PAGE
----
The Vancouver Maritime Museum is a maritime museum devoted to presenting the maritime history of Vancouver, British Columbia, Canada, and the Canadian Arctic. Opened in 1959 as a Vancouver centennial project, it is located within Vanier Park just west of False Creek on the Vancouver waterfront. The museum is affiliated with CMA, CHIN, and Virtual Museum of Canada.
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|Location||1905 Ogden Avenue|
Vancouver, British Columbia, Canada
|Director||Dr. Joost Schokkenbroek|
Captain Henry A. Larsen on the foredeck of the R.C.M.P. St. Roch
HMS Discovery (1789) Model in the Vancouver Maritime Museum
The main exhibit is the St. Roch, a historic arctic exploration vessel used by the Royal Canadian Mounted Police. The museum also has extensive galleries of model ships, including one with historic model ships built entirely from cardboard or paper as well as a particularly fine bone model of the French warship Vengeur du Peuple which was built around 1800 by French prisoners of war, a Children's Maritime Discovery Centre, a recreation of the forecastle of Vancouver's ship Discovery, an extensive collection of maritime art, and a large library and archives.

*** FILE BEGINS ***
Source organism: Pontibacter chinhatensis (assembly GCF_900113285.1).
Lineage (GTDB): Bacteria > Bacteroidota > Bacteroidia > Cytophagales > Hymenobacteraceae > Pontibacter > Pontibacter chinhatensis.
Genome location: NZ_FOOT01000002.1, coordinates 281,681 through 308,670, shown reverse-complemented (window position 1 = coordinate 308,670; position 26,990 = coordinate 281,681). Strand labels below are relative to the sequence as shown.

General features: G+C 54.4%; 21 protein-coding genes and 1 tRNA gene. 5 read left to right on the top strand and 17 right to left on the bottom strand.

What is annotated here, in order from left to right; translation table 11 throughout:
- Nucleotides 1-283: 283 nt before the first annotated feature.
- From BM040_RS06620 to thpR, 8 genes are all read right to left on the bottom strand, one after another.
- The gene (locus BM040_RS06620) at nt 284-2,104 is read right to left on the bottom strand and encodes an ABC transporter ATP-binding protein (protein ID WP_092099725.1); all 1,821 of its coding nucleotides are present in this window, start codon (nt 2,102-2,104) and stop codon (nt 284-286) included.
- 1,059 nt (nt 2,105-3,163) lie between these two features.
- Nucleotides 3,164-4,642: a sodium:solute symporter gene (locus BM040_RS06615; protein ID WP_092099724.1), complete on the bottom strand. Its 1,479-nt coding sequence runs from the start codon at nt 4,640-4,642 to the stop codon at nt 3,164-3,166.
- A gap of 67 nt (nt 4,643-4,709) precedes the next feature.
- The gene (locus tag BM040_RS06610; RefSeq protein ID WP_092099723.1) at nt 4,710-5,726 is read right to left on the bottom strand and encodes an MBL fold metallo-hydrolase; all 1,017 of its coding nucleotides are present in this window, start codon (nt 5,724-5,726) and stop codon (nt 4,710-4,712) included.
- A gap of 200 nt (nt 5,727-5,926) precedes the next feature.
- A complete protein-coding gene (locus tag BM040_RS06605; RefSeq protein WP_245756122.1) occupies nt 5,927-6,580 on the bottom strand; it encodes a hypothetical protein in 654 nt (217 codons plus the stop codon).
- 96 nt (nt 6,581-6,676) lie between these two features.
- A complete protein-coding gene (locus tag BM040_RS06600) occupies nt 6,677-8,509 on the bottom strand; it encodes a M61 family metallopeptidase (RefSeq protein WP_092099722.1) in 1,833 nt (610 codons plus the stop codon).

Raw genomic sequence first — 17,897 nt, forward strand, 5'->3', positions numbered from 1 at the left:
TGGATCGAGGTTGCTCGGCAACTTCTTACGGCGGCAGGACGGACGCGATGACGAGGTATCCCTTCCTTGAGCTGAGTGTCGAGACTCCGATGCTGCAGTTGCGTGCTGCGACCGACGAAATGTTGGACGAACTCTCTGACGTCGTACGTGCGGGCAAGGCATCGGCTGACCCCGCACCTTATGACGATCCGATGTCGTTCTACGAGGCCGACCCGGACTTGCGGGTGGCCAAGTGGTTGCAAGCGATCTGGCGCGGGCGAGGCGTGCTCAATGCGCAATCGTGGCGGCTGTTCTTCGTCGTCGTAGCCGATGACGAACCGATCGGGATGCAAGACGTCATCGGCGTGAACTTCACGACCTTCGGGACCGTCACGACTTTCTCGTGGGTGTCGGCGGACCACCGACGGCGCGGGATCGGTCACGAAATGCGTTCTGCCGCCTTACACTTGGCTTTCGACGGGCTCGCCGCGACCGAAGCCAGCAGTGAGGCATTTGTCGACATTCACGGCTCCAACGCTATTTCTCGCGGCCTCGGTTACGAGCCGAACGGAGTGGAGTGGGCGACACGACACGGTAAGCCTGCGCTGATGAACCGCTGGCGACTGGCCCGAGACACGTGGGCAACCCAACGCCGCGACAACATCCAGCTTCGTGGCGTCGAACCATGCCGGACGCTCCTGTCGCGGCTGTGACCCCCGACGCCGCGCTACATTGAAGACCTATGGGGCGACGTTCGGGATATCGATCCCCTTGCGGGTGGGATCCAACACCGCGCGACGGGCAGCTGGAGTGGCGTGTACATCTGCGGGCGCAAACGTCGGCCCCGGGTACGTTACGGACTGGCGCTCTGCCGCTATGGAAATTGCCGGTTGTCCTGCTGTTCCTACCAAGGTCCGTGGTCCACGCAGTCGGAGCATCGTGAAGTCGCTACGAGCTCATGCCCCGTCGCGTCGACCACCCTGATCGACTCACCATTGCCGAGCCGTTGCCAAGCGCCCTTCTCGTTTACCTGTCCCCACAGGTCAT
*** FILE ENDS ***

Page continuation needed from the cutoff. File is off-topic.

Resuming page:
Outdoor displays include the NASA undersea research vessel Ben Franklin and the boiler of the Beaver, the first steamship in the Pacific Northwest; it also has a small heritage harbour. There is a workshop where visitors can watch craftsmen build models. Of particular significance is the extensive Chung collection of material relating to Canadian Pacific steamships and original hand drawn charts from Captain Cook's exploration of the Pacific. This collection is separate from the Wally Chung material housed at the Rare Books and Archives Collection at the University of British Columbia.
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